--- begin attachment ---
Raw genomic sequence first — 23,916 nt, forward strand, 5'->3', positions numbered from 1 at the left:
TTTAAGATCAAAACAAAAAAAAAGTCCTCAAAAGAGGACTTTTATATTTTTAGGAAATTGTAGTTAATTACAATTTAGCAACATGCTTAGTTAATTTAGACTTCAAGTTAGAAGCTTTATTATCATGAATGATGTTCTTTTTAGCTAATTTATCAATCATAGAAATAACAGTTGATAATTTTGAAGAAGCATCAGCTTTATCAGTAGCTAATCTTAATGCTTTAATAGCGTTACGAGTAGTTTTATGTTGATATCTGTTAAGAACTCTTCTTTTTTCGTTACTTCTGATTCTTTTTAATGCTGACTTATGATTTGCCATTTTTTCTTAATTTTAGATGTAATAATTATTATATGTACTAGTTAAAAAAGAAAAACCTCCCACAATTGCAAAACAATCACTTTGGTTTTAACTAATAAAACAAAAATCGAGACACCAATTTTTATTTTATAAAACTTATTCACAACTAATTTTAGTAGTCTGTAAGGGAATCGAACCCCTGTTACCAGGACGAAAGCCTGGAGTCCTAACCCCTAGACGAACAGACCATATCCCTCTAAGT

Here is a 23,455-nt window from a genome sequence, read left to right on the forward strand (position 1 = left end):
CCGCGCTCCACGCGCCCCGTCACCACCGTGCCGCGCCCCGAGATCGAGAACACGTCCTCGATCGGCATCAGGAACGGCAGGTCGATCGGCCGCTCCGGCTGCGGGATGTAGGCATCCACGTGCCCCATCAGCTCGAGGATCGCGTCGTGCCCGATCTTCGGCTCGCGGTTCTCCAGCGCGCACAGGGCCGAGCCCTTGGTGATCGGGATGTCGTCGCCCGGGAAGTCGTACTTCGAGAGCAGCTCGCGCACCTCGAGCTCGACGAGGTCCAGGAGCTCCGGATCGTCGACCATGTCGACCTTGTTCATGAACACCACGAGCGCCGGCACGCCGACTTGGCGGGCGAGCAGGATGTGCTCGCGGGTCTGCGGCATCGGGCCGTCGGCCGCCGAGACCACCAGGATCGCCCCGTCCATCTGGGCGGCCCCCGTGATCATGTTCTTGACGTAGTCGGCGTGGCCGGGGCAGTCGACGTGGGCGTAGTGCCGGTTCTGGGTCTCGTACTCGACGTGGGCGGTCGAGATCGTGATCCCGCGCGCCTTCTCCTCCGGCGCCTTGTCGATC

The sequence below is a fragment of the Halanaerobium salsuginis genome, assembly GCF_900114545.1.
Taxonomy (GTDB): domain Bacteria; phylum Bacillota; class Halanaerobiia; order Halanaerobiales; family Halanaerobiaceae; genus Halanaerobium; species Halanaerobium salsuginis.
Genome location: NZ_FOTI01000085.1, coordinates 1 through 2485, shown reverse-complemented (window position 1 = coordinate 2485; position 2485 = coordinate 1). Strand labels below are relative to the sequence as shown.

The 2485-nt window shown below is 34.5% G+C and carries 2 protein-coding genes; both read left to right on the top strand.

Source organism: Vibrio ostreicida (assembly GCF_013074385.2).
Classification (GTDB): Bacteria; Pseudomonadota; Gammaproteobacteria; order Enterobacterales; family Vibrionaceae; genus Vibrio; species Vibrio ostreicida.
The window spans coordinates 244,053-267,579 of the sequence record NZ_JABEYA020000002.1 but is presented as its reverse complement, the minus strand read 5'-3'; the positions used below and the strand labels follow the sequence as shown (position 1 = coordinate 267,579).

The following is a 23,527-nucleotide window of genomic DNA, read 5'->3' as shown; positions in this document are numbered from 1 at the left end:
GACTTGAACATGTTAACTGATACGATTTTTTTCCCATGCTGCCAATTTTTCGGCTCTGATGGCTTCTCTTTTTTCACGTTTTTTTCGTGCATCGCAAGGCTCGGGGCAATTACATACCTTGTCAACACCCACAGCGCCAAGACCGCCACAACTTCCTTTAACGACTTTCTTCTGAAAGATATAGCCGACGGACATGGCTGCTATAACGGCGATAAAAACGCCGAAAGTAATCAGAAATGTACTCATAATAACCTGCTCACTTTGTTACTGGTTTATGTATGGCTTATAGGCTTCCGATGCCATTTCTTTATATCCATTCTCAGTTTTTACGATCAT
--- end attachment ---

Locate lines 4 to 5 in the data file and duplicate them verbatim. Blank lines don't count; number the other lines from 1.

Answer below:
CCGCGCTCCACGCGCCCCGTCACCACCGTGCCGCGCCCCGAGATCGAGAACACGTCCTCGATCGGCATCAGGAACGGCAGGTCGATCGGCCGCTCCGGCTGCGGGATGTAGGCATCCACGTGCCCCATCAGCTCGAGGATCGCGTCGTGCCCGATCTTCGGCTCGCGGTTCTCCAGCGCGCACAGGGCCGAGCCCTTGGTGATCGGGATGTCGTCGCCCGGGAAGTCGTACTTCGAGAGCAGCTCGCGCACCTCGAGCTCGACGAGGTCCAGGAGCTCCGGATCGTCGACCATGTCGACCTTGTTCATGAACACCACGAGCGCCGGCACGCCGACTTGGCGGGCGAGCAGGATGTGCTCGCGGGTCTGCGGCATCGGGCCGTCGGCCGCCGAGACCACCAGGATCGCCCCGTCCATCTGGGCGGCCCCCGTGATCATGTTCTTGACGTAGTCGGCGTGGCCGGGGCAGTCGACGTGGGCGTAGTGCCGGTTCTGGGTCTCGTACTCGACGTGGGCGGTCGAGATCGTGATCCCGCGCGCCTTCTCCTCCGGCGCCTTGTCGATC

The sequence below is a fragment of the Halanaerobium salsuginis genome, assembly GCF_900114545.1.